Breakthrough in Charlie Gard Case



During a second day of hearings, Justice Nicholas Francis, the judge presiding over the case of Charlie Gard, an 11 month old baby who is dying of mitochondrial depletion syndrome, has agreed to allow a New York doctor to examine the child to assess the efficacy of further treatment before rendering his decision on July 25.

The Mirror is reporting on a second day of hearings in the case, which is currently taking place in the Family Division of the High Court in London.

During these proceedings, the doctor from New York, now known as Dr. Michio Hirano of Columbia University Medical Center, agreed to come to London to examine the child.

Hirano, whose areas of expertise is in mitochondrial diseases and genetic myopathies, is scheduled to visit Great Ormond Street Hospital on Monday and Tuesday to examine the child and meet with other clinicians who are treating Charlie.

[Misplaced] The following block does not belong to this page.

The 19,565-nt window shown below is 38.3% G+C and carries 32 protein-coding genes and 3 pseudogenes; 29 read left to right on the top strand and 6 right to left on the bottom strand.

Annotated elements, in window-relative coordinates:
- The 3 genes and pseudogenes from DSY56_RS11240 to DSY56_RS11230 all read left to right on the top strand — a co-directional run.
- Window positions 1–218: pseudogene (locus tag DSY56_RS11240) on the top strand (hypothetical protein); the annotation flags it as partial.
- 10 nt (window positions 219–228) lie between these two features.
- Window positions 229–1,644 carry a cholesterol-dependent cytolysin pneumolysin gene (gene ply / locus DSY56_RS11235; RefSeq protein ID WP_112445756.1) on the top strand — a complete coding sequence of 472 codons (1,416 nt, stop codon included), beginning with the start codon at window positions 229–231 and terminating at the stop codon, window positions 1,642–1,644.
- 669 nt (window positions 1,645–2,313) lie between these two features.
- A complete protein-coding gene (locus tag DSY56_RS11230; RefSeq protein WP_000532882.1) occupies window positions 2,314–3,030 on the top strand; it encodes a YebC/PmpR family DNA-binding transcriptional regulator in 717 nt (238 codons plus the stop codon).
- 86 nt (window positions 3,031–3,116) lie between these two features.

Michio Hirano, MD

Michio Hirano, MD

Although the judge in the case previously ordered journalists not to name Dr. Hirano for fear of the pressure that could be put upon him due to the high profile nature of the Gard case, Dr. Hirano has now said he has no objection to being named.

During yesterday’s proceedings, Dr. Hirano said he believed an experimental treatment he has developed has between a 11 and 56 percent chance of providing “meaningful improvement” for the child.

Charlie, who is currently on life support, is unable to move, see, or hear. The state of his brain function is still being determined.

News of this second chance has heartened people around the world who have been watching the case with great interest.

“We are seeing miracle after miracle in this case,” Rev. Patrick Mahoney said of the court proceedings in a Facebook live video. “Ten days ago, virtually no one thought that Charlie Gard would live another day. The court had set the date for the ventilator to be pulled off.”

However, he said, “God intervened.”

Meanwhile, Justice Francis has set July 25 as the date for rendering his decision as to whether or not Charlie’s parents will be permitted to seek further treatment, or if the hospital should discontinue his life support.

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